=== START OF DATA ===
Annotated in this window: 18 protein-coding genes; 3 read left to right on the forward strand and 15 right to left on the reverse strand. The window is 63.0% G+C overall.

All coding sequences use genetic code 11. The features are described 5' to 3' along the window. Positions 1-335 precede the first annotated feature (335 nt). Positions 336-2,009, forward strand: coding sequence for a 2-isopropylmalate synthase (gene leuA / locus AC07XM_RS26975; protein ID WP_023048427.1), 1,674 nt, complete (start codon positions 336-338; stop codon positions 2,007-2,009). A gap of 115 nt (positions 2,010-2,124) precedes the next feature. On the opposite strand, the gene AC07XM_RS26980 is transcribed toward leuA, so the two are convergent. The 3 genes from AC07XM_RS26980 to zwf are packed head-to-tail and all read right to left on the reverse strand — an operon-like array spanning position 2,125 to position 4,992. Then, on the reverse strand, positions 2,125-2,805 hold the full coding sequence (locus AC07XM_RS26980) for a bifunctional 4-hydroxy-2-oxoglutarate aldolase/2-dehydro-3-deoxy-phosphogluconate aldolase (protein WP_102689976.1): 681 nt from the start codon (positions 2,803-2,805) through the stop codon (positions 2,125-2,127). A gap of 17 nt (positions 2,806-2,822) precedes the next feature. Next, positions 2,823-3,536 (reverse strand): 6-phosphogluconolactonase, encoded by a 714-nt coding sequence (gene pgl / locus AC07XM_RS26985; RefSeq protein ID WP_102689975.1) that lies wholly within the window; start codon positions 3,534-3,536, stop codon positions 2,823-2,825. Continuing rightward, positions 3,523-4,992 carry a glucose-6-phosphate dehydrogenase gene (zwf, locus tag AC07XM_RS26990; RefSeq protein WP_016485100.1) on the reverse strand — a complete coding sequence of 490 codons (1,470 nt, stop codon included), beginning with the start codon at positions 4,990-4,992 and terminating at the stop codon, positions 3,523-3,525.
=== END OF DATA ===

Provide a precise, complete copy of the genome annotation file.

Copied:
Annotated in this window: 18 protein-coding genes; 3 read left to right on the forward strand and 15 right to left on the reverse strand. The window is 63.0% G+C overall.

All coding sequences use genetic code 11. The features are described 5' to 3' along the window. Positions 1-335 precede the first annotated feature (335 nt). Positions 336-2,009, forward strand: coding sequence for a 2-isopropylmalate synthase (gene leuA / locus AC07XM_RS26975; protein ID WP_023048427.1), 1,674 nt, complete (start codon positions 336-338; stop codon positions 2,007-2,009). A gap of 115 nt (positions 2,010-2,124) precedes the next feature. On the opposite strand, the gene AC07XM_RS26980 is transcribed toward leuA, so the two are convergent. The 3 genes from AC07XM_RS26980 to zwf are packed head-to-tail and all read right to left on the reverse strand — an operon-like array spanning position 2,125 to position 4,992. Then, on the reverse strand, positions 2,125-2,805 hold the full coding sequence (locus AC07XM_RS26980) for a bifunctional 4-hydroxy-2-oxoglutarate aldolase/2-dehydro-3-deoxy-phosphogluconate aldolase (protein WP_102689976.1): 681 nt from the start codon (positions 2,803-2,805) through the stop codon (positions 2,125-2,127). A gap of 17 nt (positions 2,806-2,822) precedes the next feature. Next, positions 2,823-3,536 (reverse strand): 6-phosphogluconolactonase, encoded by a 714-nt coding sequence (gene pgl / locus AC07XM_RS26985; RefSeq protein ID WP_102689975.1) that lies wholly within the window; start codon positions 3,534-3,536, stop codon positions 2,823-2,825. Continuing rightward, positions 3,523-4,992 carry a glucose-6-phosphate dehydrogenase gene (zwf, locus tag AC07XM_RS26990; RefSeq protein WP_016485100.1) on the reverse strand — a complete coding sequence of 490 codons (1,470 nt, stop codon included), beginning with the start codon at positions 4,990-4,992 and terminating at the stop codon, positions 3,523-3,525.